DOJ Announces National Center for Building Community Trust, Justice

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    The Justice Department announced Thursday morning the creation of a new center that ties in with President Barack Obama‘s “My Brother’s Keeper” initiative. The National Center for Building Community Trust and Justice will serve as a bridge between law enforcement officials and communities of color in hopes to eliminate racial bias and other damaging factors.

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    The announcement took place in New York at the Community Oriented Police Services ( COPS) Office Director’s Forum, with associate Attorney General Tony West taking the podium to detail the center’s goals and plans. The gathering included several political figures and community leaders, such as Rev. Al Shaprton and West’s fellow Justice Department colleagues.

    West, who is African American, opened up his talk discussing the trials and honor that goes along with being a law enforcement official. He made mention of the growing diversity of the police force and explained how the COPS program has fortified relationships in communities of colors with those paid to protect and serve them.

    The meat of the discussion, however, was announcing the creation of the center. The Justice Department is granting close to $5 million to help build the center’s programs.

    From West’s speech:

     It’s in that spirit that I’m pleased to announce today a major new Department of Justice initiative aimed at enhancing public safety by strengthening relationships between law enforcement and communities. Under a solicitation released this morning, we are committing up to $4.75 million to establish the National Center for Building Community Trust and Justice.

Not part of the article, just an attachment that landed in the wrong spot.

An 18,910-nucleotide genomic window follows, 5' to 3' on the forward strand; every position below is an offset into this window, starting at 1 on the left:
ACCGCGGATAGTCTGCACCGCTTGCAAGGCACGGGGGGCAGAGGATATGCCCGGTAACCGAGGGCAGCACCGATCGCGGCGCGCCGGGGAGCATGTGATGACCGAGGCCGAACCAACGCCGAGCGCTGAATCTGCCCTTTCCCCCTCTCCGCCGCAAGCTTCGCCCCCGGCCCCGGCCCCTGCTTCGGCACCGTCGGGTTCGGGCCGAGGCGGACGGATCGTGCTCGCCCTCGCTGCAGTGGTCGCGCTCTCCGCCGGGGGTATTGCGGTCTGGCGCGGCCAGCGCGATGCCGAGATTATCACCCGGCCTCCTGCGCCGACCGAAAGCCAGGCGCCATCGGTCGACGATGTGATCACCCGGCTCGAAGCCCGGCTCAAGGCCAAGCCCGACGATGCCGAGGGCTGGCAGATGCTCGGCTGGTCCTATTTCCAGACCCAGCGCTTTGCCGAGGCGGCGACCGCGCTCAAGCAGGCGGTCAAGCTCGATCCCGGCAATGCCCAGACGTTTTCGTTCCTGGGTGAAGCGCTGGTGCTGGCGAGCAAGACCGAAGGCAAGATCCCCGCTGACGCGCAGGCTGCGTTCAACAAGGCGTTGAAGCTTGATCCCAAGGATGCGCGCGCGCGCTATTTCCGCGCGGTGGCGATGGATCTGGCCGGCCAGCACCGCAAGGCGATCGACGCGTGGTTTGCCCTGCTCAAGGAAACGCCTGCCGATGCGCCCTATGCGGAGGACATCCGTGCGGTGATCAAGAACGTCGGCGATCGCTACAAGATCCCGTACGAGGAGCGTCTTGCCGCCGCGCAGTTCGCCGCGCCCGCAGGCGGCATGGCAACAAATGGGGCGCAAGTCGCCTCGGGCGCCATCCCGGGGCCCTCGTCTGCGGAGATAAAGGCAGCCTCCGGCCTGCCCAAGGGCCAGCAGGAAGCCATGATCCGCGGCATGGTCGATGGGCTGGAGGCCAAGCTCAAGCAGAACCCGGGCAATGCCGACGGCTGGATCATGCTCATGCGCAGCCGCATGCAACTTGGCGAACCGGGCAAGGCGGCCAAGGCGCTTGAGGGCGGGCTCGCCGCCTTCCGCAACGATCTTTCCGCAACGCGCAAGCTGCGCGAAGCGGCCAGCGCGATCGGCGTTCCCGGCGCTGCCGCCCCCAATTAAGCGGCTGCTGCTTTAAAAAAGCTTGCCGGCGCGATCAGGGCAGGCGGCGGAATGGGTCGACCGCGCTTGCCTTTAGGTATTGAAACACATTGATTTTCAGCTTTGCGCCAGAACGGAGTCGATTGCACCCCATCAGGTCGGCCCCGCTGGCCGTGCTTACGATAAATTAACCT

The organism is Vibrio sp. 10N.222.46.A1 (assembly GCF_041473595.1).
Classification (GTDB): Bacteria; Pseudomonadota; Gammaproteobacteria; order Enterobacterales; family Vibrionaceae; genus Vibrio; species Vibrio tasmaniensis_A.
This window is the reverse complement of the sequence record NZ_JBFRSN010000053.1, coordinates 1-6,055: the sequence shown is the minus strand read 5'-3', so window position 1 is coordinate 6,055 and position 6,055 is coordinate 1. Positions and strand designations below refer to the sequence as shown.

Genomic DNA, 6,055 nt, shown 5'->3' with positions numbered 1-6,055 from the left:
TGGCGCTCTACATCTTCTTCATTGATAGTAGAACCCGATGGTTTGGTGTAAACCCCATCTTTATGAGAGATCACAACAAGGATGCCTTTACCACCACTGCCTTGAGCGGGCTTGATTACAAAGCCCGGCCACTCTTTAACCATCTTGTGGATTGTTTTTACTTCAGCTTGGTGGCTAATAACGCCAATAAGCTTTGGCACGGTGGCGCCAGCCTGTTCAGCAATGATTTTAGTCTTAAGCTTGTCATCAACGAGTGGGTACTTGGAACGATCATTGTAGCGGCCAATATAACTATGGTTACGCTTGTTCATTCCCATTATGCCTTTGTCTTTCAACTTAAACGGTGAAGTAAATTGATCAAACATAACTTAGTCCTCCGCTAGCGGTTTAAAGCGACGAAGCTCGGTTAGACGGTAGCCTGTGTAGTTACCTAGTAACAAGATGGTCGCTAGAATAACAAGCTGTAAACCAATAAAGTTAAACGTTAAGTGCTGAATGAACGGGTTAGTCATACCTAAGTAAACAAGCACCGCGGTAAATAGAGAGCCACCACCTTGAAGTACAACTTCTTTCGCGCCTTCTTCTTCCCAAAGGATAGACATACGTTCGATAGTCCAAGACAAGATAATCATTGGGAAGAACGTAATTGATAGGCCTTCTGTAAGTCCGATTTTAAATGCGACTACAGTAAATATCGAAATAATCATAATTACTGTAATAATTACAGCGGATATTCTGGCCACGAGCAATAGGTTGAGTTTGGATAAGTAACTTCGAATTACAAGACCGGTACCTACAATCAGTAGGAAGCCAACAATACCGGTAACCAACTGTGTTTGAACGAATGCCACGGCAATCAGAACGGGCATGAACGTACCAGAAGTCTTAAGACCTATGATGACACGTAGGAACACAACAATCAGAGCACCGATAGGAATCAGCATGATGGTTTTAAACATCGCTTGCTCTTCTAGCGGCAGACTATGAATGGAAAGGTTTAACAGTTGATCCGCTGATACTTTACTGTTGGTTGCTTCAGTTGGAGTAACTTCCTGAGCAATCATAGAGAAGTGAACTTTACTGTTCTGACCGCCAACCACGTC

This initiative – which will be jointly supported by our Office of Justice Programs, COPS Office, Civil Rights Division, Office on Violence Against Women, and Community Relations Service – will expand our base of knowledge about what works to improve procedural fairness, reduce bias, and promote racial reconciliation.  It will help communities address the challenges arising from suspicion, distrust and lack of confidence in our law enforcement agencies.

    In a brief chat NewsOne had with COPS officials, this new initiative should be seen as more of a grant and not the erecting of an actual facility. Instead, the center will be a consortium of sorts between COPS, the Justice Department and other law enforcement agencies to foster the connection between good policing and the needs of the communities they serve.

    To learn more about National Center for Building Community Trust and Justice, visit this link.

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    Originally seen on http://newsone.com/

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